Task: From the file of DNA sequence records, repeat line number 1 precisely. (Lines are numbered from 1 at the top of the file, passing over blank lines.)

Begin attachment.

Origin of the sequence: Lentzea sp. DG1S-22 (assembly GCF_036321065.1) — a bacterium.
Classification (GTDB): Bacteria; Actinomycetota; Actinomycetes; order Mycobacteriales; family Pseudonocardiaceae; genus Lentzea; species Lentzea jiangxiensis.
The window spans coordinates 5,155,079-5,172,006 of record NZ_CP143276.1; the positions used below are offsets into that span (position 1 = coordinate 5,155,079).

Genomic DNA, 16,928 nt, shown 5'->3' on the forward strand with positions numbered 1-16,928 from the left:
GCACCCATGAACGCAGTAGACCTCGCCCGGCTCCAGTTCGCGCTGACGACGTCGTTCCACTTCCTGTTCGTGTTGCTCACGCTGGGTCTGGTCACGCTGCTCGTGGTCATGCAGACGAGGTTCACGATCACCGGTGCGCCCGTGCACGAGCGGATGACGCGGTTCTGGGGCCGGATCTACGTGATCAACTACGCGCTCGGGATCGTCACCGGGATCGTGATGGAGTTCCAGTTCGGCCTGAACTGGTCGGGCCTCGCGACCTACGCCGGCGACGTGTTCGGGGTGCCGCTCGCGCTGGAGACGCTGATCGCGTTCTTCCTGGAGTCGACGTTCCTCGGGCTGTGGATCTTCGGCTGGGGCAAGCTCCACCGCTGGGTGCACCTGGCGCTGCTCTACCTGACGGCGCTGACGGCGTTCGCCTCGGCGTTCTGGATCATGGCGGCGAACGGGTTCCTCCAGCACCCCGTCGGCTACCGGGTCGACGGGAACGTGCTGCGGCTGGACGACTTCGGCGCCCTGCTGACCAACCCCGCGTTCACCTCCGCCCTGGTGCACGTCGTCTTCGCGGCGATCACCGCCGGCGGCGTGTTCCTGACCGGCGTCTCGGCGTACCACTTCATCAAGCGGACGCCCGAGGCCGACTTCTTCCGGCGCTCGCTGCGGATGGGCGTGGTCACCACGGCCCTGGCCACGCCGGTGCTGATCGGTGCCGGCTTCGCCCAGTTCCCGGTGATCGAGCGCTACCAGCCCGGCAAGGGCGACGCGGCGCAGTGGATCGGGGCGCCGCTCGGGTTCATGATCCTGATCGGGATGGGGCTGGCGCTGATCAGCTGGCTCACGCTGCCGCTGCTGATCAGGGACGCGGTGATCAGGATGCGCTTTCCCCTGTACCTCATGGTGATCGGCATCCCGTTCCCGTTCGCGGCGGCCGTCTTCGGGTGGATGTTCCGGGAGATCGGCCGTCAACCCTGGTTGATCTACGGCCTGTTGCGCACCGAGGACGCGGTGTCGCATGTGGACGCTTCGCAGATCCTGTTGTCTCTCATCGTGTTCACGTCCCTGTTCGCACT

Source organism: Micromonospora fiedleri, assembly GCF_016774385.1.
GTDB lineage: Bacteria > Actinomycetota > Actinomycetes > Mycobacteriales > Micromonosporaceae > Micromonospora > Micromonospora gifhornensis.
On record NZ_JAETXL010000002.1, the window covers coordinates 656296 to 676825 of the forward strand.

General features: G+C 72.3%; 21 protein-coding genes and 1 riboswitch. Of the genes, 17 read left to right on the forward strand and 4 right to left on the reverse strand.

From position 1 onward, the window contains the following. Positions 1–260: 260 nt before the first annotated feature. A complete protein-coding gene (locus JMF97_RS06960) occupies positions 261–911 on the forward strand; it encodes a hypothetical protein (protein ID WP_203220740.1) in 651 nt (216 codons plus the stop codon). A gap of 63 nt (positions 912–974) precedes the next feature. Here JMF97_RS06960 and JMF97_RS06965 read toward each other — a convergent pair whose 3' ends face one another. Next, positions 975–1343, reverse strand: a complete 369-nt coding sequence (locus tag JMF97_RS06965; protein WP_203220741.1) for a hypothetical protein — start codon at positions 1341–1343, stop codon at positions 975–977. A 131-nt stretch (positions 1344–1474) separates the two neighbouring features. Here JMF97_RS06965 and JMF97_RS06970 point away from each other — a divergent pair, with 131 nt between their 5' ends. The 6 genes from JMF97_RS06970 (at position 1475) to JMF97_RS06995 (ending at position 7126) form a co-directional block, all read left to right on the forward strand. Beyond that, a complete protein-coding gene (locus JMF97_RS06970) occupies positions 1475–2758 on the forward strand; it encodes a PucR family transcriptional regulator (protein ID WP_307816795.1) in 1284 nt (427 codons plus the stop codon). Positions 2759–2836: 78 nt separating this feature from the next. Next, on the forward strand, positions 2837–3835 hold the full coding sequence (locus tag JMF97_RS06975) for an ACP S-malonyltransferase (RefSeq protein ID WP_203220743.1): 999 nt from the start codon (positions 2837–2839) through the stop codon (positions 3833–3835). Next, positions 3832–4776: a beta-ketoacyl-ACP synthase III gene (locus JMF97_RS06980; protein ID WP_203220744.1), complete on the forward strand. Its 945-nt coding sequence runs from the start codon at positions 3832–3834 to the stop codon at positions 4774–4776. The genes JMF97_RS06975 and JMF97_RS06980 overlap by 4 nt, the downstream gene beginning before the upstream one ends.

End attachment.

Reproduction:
Origin of the sequence: Lentzea sp. DG1S-22 (assembly GCF_036321065.1) — a bacterium.